4, EVs. A well-researched new McKinsey report looked at consumer attitudes to EVs. In Germany and the US, 30-40% of consumers will ‘consider’ an EV at the time of next purchase. The figure for China is lower, even though a larger fraction of Chinese sales are now electric. Concerns about driving range and charging availability remain, but fall sharply once the customer actually owns the new EV. Surprisingly perhaps, consumers put more trust in established auto brands than new entrants when thinking about the purchase of an electric vehicle. A study of EVs also showed that 5 year maintenance costs were 20-40% lower than conventional cars. (PS Although the data on consumer attitudes is very interesting, the McKinsey work understates 2016 EV sales by a large margin and also is out-of-line with current estimates of EV battery costs, suggesting a figure of $227/kWh which I suspect is about 15% too high).
5, Indian renewables. An Indian think-tank published forecasts for power generation growth to 2030. It put forward a high and low scenario for renewables. The high scenario sees 35% from wind and solar generation by 2030, with capacity additions running at 100 GW a year in the last part of the decade. (Total solar added worldwide last year was about 75 GW). The low scenario suggests that only about 15% of Indian generation would be renewable in 2030. As in other studies, the report says that there will be no need for any more coal power stations other than those currently under construction if renewables grow quickly. In fact, coal capacity is projected to fall to 2030 in the high scenario, although utilisation rates rise sharply from their current low levels. All new generation will be from renewables after 2024. The report assumes that solar (+gas backup or storage) is competitive with coal at power purchase prices of less than $70 a MWh. A 750 MW auction in Madhya Pradesh this week produced a solar-only price of about $45/MWh, a number over 35% lower than previous Indian contracts. This strongly suggests that PV in India is already cheaper than coal in sunny locations, even including the cost of backup. This is probably also true for wind in some parts of the country.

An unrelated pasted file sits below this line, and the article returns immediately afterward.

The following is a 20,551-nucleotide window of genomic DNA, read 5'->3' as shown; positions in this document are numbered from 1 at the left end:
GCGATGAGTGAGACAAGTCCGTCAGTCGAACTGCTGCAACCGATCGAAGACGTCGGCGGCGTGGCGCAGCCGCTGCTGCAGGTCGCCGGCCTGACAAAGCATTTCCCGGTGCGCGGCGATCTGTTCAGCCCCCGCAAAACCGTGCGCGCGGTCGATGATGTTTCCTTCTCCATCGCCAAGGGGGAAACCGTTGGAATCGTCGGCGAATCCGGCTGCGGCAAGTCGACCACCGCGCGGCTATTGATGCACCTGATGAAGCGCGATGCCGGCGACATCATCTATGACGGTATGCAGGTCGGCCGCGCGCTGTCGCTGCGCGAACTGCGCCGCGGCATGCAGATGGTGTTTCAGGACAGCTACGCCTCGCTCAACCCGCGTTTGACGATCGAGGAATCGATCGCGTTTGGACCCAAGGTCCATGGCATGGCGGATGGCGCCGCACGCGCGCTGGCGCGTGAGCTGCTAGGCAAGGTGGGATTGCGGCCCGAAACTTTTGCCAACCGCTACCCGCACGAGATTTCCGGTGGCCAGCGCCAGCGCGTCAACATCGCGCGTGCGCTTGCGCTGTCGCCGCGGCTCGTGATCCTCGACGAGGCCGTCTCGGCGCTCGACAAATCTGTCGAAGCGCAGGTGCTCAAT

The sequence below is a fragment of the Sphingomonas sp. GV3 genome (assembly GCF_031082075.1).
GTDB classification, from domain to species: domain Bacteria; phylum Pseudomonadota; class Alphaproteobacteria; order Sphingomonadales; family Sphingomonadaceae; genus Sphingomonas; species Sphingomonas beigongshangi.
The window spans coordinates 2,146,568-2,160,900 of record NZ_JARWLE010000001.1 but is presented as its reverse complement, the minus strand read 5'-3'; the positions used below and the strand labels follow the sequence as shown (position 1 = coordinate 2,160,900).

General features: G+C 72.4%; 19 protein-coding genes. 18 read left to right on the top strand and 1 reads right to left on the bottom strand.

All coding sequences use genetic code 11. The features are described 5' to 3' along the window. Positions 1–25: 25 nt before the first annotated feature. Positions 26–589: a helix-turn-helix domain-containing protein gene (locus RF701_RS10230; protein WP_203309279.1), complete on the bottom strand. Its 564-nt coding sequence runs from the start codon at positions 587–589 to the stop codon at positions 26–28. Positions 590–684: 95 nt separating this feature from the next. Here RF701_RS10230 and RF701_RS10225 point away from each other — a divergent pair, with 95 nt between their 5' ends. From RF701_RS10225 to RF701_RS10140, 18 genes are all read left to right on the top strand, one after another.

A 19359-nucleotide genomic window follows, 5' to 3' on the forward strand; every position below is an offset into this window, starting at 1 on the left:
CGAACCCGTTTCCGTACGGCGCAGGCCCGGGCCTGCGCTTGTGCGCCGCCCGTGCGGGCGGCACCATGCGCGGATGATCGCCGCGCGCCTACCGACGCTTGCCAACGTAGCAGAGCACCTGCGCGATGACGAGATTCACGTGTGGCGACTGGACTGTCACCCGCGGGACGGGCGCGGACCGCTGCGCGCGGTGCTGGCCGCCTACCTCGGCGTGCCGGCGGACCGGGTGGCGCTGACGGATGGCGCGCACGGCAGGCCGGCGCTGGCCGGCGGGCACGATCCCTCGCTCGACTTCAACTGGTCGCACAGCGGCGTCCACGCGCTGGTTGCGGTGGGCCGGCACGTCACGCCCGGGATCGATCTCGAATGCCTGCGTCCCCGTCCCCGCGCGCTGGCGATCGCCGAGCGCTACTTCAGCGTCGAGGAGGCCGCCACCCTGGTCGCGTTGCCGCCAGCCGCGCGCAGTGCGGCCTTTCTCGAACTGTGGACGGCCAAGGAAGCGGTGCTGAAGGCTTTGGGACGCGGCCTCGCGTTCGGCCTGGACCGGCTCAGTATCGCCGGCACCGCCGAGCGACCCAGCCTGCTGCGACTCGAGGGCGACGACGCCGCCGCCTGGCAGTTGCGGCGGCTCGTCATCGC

6, Avantium biobased chemicals. Avantium, a 2000 spin-out from Shell, announced a new facility to create ultra-pure glucose from waste biomass, including forestry thinnings and sugar cane residues. The pilot plant will be built in the Netherlands with shareholders including RWE, which will use the residues after the glucose has been extracted for burning for electricity generation. RWE has committed to convert its Netherlands power plants from coal to biomass. Other partners include Akzo and the Dutch woodlands agency. Avantium also lifted the gloom in the bioeconomy by saying it was hoping to raise €100m by going public in the near future.